Credit: Jeff Marquis / FlickrReading room at UC Berkeley’s Doe LibraryCredit: Jeff Marquis / FlickrReading room at UC Berkeley’s Doe LibraryMost Californians are worried about the cost of public higher education in California and are concerned about gaining admission to state universities and the likelihood of graduating in four years, a new survey finds. Seven out of 10 support free community college.
Affordability of public higher education is “a big problem” for 57 percent of the state residents who participated in the survey by the Public Policy Institute of California (PPIC). An additional 28 percent said the costs of tuition are “something” of a problem.
The survey results were released Thursday – at a time when the governing boards of both the University of California and the California State University system are considering whether to raise tuition in 2017-18 for the first time in six years. The prospect of such hikes already have triggered student protests.
A large majority in the survey – 73 percent of adults and 62 percent of likely voters – said they would favor increased government funding to make community college education free in California, and even larger majorities support more funds for extra grants for students to attend UC and CSU.
“With many Californians saying that affordability is the most important problem facing public higher education, there is overwhelming support for free community college and for expanding student scholarships,” Mark Baldassare, PPIC president and CEO, said in a statement. PPIC is a San Francisco-based, nonpartisan research group and think tank.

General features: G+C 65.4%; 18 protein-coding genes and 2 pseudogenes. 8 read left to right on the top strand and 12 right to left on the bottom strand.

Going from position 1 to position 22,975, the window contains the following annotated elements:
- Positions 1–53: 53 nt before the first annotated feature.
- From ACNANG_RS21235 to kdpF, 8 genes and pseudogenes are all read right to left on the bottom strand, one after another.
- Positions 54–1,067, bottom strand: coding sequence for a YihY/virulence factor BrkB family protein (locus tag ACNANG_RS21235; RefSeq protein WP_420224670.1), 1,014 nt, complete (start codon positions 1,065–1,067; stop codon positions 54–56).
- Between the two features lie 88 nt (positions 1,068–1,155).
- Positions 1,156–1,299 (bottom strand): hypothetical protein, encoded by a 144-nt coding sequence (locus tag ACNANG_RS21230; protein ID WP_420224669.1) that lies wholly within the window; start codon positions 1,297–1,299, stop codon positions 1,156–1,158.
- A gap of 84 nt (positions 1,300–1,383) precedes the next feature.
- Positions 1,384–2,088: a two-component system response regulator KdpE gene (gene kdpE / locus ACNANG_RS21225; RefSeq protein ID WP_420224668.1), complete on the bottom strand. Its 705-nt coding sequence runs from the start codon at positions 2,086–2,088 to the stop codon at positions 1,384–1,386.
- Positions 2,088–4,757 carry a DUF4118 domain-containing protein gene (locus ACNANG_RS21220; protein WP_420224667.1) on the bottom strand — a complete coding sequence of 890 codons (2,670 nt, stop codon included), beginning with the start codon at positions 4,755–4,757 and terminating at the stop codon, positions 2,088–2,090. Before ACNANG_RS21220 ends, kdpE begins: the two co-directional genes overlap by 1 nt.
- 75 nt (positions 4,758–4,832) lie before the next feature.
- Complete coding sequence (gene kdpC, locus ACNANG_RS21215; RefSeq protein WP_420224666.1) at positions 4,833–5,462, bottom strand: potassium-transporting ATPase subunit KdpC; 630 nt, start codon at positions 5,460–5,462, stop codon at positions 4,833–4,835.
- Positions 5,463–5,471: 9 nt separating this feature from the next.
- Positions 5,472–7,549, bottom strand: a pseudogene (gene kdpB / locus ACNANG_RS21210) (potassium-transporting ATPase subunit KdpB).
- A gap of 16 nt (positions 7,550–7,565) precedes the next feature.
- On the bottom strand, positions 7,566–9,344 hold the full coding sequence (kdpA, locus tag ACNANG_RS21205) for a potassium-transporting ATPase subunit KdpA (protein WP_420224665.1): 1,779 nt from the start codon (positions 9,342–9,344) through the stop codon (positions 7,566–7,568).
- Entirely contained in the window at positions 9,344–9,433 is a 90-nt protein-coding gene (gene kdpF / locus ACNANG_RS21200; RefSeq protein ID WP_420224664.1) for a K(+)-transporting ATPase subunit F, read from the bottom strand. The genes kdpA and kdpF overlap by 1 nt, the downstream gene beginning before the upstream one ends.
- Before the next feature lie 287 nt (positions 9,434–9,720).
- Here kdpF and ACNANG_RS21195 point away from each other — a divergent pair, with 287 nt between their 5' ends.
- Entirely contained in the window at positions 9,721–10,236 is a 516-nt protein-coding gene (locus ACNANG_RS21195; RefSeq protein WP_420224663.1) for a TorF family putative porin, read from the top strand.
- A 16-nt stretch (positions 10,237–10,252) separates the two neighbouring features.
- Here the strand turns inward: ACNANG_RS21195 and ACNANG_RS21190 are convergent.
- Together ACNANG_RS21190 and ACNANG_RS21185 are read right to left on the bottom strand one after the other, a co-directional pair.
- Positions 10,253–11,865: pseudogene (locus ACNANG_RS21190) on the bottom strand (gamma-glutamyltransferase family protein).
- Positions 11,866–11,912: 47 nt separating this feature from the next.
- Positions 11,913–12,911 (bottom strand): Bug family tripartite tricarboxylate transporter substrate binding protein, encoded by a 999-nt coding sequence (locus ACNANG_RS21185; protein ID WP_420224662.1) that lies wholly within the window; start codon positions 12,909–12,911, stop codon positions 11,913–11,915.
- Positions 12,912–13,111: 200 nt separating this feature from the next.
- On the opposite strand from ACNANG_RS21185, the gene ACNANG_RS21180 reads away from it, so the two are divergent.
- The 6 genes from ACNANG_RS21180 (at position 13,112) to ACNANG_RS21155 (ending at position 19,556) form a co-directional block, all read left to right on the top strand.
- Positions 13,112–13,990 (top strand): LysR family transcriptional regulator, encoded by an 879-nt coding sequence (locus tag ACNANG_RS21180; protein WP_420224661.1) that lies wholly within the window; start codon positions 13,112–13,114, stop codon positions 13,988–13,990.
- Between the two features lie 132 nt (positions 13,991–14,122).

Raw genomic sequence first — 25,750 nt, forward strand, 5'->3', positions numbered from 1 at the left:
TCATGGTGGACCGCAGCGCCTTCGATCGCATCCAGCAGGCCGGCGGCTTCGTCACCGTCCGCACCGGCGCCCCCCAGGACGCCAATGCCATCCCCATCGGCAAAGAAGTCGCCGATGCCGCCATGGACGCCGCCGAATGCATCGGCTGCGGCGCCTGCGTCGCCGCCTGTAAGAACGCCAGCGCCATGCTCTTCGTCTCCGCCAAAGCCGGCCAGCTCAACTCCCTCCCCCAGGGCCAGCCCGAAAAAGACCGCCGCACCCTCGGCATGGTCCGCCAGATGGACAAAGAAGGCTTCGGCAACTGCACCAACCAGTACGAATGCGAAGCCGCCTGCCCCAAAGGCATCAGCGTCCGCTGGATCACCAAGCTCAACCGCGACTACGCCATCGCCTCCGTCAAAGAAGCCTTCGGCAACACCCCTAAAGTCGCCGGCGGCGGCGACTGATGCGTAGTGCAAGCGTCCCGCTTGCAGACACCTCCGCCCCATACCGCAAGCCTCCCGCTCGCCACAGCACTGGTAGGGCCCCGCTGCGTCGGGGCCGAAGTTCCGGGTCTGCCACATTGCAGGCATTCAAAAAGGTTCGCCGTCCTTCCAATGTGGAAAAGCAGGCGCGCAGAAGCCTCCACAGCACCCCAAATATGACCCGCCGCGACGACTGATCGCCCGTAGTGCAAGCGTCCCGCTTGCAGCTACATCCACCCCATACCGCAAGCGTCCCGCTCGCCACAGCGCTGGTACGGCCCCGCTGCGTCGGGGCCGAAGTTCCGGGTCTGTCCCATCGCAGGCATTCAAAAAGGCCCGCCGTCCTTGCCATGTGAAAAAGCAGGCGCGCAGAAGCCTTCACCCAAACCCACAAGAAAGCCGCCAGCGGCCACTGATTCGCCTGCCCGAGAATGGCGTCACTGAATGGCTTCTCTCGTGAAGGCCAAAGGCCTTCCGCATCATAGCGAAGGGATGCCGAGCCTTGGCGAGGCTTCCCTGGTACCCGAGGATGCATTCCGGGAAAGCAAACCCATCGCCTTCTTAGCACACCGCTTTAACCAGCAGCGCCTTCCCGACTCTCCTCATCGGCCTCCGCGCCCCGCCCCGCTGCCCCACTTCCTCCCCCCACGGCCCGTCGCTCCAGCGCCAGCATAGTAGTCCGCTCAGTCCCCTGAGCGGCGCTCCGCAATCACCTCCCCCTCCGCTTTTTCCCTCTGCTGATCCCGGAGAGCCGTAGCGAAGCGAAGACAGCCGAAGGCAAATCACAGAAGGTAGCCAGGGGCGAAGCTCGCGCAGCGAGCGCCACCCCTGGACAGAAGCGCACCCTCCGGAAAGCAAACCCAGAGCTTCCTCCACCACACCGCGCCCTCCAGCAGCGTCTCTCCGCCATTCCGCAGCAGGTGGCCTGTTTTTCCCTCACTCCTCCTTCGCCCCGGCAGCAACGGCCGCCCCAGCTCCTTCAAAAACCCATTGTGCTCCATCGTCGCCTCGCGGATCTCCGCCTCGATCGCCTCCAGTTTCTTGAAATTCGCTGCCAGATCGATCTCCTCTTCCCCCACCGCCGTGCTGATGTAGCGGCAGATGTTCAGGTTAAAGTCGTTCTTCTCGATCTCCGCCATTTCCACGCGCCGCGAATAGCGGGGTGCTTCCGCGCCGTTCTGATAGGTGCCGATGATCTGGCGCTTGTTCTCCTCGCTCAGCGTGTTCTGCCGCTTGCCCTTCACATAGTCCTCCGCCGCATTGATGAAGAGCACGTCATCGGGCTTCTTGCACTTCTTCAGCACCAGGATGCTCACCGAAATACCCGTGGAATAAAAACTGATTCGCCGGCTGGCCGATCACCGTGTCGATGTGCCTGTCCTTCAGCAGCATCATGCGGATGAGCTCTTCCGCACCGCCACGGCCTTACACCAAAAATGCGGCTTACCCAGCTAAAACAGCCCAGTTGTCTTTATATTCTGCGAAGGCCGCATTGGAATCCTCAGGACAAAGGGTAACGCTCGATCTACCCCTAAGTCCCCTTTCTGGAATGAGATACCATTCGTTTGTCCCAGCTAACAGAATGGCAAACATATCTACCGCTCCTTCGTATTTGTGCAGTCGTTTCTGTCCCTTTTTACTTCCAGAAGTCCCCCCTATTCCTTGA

The survey did not specifically probe about ways for the state to afford providing free community college tuition, but support for the general idea declined as household income rose: 84 percent of poll participants in households with annual incomes less than $40,000 want free tuition at community colleges compared with 57 percent among households earning more than $80,000.
The survey also showed that there are problems ahead for policymakers in trying to gain public agreement on how to pay for any increases in state funding for higher education. There is strong support – 60 percent of likely voters – for a bond issue to pay for new construction on campuses. But only 48 percent of likely voters surveyed supported higher taxes to bolster ongoing funding for state colleges and universities, and only 21 percent of them were in favor of higher student tuition and fees to do so.
The good news for higher education is that, according to the survey, Californians regard state colleges and universities highly. About two-thirds of poll participants ranked community colleges, CSU and UC as either excellent or good. However, a large majority – 76 percent – said they were concerned about how difficult it was for state high school students to gain admission to a UC campus, and more than a majority said they were worried about the difficulty CSU students face in trying to graduate in four years. About half said they were concerned about the chances of community college students to transfer to four-year universities and earn a bachelor’s degree.
The PPIC survey included 1,711 state residents, who were reached by either landline telephone or cell phone during the third week of November. The margin of error was reported to be plus or minus 3.5 percent.
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